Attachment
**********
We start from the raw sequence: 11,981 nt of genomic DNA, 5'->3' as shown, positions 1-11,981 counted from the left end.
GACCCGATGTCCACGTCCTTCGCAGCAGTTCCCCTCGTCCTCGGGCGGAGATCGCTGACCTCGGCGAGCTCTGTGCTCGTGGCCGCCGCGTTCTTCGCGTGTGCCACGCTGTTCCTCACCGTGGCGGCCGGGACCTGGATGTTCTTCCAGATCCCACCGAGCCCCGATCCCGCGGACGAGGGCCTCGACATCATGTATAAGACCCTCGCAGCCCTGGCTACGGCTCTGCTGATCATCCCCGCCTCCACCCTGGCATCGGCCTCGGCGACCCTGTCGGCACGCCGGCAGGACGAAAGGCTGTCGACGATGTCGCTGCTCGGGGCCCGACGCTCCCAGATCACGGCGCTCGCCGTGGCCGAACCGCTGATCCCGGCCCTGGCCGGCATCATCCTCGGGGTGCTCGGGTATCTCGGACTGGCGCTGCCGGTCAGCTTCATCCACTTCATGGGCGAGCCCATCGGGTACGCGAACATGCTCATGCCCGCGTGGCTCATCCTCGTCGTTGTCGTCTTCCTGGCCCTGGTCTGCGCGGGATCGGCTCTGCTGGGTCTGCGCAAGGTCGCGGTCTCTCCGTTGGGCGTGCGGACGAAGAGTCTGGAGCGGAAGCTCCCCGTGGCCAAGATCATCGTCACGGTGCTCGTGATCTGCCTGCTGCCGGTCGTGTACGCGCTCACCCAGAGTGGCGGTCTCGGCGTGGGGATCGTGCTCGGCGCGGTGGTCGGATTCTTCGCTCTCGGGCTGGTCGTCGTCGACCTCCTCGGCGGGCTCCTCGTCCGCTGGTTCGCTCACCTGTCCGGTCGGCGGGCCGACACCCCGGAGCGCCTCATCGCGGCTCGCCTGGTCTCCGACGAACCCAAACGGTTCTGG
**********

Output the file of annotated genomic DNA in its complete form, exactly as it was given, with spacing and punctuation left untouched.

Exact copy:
We start from the raw sequence: 11,981 nt of genomic DNA, 5'->3' as shown, positions 1-11,981 counted from the left end.
GACCCGATGTCCACGTCCTTCGCAGCAGTTCCCCTCGTCCTCGGGCGGAGATCGCTGACCTCGGCGAGCTCTGTGCTCGTGGCCGCCGCGTTCTTCGCGTGTGCCACGCTGTTCCTCACCGTGGCGGCCGGGACCTGGATGTTCTTCCAGATCCCACCGAGCCCCGATCCCGCGGACGAGGGCCTCGACATCATGTATAAGACCCTCGCAGCCCTGGCTACGGCTCTGCTGATCATCCCCGCCTCCACCCTGGCATCGGCCTCGGCGACCCTGTCGGCACGCCGGCAGGACGAAAGGCTGTCGACGATGTCGCTGCTCGGGGCCCGACGCTCCCAGATCACGGCGCTCGCCGTGGCCGAACCGCTGATCCCGGCCCTGGCCGGCATCATCCTCGGGGTGCTCGGGTATCTCGGACTGGCGCTGCCGGTCAGCTTCATCCACTTCATGGGCGAGCCCATCGGGTACGCGAACATGCTCATGCCCGCGTGGCTCATCCTCGTCGTTGTCGTCTTCCTGGCCCTGGTCTGCGCGGGATCGGCTCTGCTGGGTCTGCGCAAGGTCGCGGTCTCTCCGTTGGGCGTGCGGACGAAGAGTCTGGAGCGGAAGCTCCCCGTGGCCAAGATCATCGTCACGGTGCTCGTGATCTGCCTGCTGCCGGTCGTGTACGCGCTCACCCAGAGTGGCGGTCTCGGCGTGGGGATCGTGCTCGGCGCGGTGGTCGGATTCTTCGCTCTCGGGCTGGTCGTCGTCGACCTCCTCGGCGGGCTCCTCGTCCGCTGGTTCGCTCACCTGTCCGGTCGGCGGGCCGACACCCCGGAGCGCCTCATCGCGGCTCGCCTGGTCTCCGACGAACCCAAACGGTTCTGG